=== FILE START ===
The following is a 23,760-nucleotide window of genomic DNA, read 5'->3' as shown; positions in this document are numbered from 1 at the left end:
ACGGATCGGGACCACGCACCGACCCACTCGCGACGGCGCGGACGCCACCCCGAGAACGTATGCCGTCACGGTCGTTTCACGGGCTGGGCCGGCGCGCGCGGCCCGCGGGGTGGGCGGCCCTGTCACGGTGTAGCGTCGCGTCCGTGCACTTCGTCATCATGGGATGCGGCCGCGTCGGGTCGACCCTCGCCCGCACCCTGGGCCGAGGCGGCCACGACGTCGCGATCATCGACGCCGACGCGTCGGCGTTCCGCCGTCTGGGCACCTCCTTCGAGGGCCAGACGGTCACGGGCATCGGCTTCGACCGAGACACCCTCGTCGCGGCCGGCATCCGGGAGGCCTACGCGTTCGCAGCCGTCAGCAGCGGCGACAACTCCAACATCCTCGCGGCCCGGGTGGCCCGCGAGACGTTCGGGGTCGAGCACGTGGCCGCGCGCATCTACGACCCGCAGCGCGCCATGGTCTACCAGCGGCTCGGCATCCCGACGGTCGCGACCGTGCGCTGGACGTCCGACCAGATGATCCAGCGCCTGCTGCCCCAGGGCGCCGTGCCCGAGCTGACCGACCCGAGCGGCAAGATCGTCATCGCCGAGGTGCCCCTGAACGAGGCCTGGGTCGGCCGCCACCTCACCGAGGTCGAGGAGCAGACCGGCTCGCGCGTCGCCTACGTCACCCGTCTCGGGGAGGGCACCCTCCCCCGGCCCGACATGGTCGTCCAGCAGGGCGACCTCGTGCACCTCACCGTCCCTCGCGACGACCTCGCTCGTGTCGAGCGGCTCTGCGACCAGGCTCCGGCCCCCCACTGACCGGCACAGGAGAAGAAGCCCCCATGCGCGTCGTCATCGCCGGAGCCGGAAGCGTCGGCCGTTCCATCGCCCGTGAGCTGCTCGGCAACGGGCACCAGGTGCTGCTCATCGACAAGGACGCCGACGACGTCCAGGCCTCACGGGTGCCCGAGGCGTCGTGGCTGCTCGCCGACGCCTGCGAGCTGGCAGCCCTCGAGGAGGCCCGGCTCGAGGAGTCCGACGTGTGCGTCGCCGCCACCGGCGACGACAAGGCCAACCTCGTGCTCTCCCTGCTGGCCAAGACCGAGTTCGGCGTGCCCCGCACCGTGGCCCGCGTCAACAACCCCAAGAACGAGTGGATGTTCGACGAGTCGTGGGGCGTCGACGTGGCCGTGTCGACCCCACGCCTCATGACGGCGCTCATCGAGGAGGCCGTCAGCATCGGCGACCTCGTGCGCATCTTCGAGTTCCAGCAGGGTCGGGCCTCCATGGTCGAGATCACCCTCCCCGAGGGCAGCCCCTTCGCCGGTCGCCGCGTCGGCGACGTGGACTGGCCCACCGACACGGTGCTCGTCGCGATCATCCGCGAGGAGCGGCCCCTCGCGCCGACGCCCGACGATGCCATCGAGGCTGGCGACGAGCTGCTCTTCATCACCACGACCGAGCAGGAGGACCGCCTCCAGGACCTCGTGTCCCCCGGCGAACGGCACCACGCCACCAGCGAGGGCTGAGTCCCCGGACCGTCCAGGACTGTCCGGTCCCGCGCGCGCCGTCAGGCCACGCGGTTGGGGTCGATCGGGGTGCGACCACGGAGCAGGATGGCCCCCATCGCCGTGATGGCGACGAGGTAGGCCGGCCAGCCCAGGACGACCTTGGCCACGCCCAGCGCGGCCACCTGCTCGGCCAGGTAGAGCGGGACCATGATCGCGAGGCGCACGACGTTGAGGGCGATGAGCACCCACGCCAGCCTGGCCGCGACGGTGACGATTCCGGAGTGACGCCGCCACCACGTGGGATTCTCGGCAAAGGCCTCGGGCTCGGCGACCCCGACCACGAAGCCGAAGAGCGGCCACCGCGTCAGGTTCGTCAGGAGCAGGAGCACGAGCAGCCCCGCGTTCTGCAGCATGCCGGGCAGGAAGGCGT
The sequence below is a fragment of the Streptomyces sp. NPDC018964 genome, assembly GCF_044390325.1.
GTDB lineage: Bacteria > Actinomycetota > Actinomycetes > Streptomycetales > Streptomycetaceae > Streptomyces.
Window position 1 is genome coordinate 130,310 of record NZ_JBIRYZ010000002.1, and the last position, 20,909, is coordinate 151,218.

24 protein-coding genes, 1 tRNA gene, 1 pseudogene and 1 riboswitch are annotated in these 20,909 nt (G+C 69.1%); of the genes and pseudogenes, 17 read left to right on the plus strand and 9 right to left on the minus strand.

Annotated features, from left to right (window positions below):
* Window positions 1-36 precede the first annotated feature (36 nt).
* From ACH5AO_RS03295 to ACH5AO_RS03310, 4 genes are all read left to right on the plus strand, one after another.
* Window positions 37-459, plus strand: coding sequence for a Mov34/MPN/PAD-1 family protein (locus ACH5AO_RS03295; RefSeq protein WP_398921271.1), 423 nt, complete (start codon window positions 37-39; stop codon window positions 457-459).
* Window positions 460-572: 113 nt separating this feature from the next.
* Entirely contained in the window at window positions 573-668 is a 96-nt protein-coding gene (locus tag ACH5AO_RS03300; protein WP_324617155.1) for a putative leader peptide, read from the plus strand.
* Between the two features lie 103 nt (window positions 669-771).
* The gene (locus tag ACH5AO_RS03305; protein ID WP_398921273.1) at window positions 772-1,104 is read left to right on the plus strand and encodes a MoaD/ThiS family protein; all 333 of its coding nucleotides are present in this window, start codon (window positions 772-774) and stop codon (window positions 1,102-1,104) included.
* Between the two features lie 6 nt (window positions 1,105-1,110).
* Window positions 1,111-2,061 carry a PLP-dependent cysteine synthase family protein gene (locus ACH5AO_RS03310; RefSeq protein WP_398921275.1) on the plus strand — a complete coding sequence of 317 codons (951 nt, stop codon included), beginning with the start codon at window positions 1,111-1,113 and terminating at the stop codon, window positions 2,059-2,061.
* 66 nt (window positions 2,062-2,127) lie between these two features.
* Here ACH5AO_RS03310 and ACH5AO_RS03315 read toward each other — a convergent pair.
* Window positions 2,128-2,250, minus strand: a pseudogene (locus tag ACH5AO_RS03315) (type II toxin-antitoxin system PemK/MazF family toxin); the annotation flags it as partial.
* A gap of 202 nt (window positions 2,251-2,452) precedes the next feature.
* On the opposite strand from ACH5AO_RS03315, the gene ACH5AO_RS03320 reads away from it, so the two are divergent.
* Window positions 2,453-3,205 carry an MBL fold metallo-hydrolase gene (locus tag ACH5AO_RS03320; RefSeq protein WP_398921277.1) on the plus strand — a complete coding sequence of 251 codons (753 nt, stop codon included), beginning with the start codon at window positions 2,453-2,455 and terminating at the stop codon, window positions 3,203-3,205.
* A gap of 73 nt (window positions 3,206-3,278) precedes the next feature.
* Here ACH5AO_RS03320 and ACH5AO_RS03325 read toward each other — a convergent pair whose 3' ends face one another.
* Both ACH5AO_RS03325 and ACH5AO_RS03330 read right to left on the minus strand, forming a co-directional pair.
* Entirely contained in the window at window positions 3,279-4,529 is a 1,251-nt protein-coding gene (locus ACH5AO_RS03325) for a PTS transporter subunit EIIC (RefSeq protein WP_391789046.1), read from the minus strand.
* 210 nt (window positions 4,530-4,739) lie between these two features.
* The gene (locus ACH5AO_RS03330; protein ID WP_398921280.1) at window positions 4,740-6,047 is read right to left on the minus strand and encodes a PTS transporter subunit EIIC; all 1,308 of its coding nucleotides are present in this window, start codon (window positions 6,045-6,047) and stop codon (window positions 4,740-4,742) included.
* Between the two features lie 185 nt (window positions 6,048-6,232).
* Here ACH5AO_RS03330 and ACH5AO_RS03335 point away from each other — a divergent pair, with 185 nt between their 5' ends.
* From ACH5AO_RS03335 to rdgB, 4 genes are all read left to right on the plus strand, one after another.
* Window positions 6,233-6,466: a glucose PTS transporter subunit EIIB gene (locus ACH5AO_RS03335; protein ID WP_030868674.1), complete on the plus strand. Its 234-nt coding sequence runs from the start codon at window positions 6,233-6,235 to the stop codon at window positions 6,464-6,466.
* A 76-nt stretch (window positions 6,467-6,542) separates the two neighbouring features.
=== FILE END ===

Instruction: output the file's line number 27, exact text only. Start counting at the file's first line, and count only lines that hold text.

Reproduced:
* 210 nt (window positions 4,530-4,739) lie between these two features.